What photo tips do you have to share? Which tip are you going to try to implement first? 

Your Buyers Want More Than Colors and Dimensions!

Write Listings That Stand Out!

There were a million places I could start this series and, chronologically, it would make the most sense to start with something like ‘Picking your shop name’ or ‘Creating your product line’. We’re not going to work chronologically, though, for two reasons:

1) I want established Etsy sellers to have the ability to jump right in with us and

2) Listing descriptions are a very important part of Etsy selling – the listings description is where the customer ‘hears’ your voice. All too often, when the seller tries to establish a voice, they wind up doing so to match the business name rather than creating a business name that matches their style and voice. How backward is that?

My listings are also my second most complimented feature on my Etsy/Blog, so I like to think I’m pretty good at writing descriptions that sell. I mean, they do sell. (Photography is my numero uno complimented feature, for those wondering).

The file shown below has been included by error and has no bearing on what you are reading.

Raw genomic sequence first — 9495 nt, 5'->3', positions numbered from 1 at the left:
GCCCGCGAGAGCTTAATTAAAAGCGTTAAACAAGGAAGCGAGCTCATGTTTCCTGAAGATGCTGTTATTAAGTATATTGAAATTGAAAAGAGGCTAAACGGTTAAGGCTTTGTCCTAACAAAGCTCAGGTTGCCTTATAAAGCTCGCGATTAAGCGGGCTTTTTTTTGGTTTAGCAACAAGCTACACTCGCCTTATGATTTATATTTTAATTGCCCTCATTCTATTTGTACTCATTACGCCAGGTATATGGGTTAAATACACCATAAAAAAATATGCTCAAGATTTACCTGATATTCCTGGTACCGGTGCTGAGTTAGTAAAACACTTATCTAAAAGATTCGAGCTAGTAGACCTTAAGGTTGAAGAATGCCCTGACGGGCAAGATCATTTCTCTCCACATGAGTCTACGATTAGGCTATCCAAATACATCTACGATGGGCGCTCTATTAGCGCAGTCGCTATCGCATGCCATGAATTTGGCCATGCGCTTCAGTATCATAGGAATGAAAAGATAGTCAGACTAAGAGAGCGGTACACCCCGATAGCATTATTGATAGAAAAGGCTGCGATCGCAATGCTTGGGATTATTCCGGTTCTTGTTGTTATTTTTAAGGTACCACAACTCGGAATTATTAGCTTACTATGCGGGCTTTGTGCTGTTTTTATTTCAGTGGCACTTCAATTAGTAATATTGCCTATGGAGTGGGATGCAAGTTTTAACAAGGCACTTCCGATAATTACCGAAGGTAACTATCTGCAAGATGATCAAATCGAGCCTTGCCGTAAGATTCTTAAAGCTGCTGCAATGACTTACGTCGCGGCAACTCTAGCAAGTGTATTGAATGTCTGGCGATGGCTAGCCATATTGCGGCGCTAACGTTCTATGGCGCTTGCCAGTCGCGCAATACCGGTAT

Listing descriptions, almost as much as photos (we’ll have a whole photography tip series, soon!), really sell an item. If a customer has any questions about the seller, how the item is made, dimensions, etc., they’ll look to the listing for help. And, even more important on Etsy, they’re looking for personality in that listing because they know they’re buying from an individual and not some wholesaler on Ebay or a big box store. The key to product listings is to make sure you include all of the information needed, without overwhelming the customer, while maybe (hopefully) even winning them over with you at the same time.

Tip #1) Hit the Important Stuff First